Four years ago, two Tennessee conservatives with strong national support went head to head in the Republican primary for U.S. Senate. They knocked each other out and allowed Bob Corker, a former mayor who was labeled the "moderate" of the race without doing much that was particularly moderate, to win with 48 percent of the vote.
This wouldn’t be very interesting if Tennessee Republicans didn’t just do the same thing . For months, Rep. Zach Wamp and Lt. Gov. Ron Ramsey went at it, finding hotter and more intense ways to win over conservatives. Wamp would meet the feds "at the state line and protect our sovereignty!" Ramsey questioned the president’s citizenship and called Islam a cult! The result: They punched each other out and let Knoxville Mayor Bill Haslam win with, well, 48 percent of the vote. It’s got to be a disappointment for Wamp, who predicted that people would "write books" about his toppling of Haslam.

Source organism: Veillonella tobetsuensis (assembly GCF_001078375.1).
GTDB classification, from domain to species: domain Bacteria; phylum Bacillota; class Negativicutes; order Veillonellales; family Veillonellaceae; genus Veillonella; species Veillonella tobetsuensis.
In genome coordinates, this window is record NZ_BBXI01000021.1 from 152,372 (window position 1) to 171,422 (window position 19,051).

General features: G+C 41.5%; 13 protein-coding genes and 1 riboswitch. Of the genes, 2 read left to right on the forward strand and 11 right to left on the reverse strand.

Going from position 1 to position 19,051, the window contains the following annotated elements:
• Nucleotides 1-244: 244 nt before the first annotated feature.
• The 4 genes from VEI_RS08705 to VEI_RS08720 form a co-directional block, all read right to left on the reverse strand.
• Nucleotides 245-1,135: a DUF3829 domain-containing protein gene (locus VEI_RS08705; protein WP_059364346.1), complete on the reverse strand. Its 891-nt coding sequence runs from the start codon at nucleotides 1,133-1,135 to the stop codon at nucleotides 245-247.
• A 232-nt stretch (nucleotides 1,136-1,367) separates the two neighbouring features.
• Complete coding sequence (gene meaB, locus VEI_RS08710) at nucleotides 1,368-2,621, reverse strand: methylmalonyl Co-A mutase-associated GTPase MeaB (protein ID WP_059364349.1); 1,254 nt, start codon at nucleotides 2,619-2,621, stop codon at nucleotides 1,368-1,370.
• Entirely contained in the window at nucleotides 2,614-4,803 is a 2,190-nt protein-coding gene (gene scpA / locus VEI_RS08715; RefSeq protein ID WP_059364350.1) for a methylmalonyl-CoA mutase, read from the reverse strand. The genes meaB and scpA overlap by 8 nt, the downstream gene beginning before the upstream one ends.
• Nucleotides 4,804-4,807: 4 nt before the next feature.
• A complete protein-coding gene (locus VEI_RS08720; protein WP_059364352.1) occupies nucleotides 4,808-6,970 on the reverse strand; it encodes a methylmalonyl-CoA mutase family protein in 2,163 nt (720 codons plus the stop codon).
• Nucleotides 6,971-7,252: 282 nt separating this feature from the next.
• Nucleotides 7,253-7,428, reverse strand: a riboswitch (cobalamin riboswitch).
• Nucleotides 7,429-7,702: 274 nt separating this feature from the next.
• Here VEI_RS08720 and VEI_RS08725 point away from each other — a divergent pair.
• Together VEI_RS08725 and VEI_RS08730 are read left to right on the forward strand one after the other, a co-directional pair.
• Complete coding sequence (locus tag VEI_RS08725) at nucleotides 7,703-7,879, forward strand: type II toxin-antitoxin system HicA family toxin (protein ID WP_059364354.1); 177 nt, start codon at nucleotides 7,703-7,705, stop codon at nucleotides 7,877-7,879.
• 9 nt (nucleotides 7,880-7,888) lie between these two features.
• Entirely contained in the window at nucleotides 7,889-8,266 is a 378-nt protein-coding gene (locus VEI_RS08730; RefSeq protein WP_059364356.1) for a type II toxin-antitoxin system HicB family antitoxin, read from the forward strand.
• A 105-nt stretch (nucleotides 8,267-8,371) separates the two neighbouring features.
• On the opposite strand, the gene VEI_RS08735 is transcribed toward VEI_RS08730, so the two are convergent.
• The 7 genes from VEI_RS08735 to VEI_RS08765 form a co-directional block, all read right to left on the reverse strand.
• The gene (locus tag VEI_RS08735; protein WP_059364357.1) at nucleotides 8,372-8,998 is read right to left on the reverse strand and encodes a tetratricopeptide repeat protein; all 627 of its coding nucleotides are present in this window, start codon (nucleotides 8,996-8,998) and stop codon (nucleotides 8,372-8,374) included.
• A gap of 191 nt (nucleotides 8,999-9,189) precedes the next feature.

Basic electoral arithmetic works in other states, too. In Tuesday’s GOP gubernatorial primary in Michigan, investor and former Gateway CEO Rick Snyder won without a whole lot of conservative posing while the runners-up picked their wedge issues. Attorney General Mike Cox ran on his battle against Obamacare; Rep. Pete Hoekstra ran on that, and on his record as the most TV-happy Republican national security spokesman not named Pete King. (This sometimes cut against Hoekstra’s chances, as when he used the failed 2009 Christmas airline bomber as the hook for a fundraising pitch.)
Oh, worth noting: Haslam and Snyder wildly outspent their opponents. That might have helped.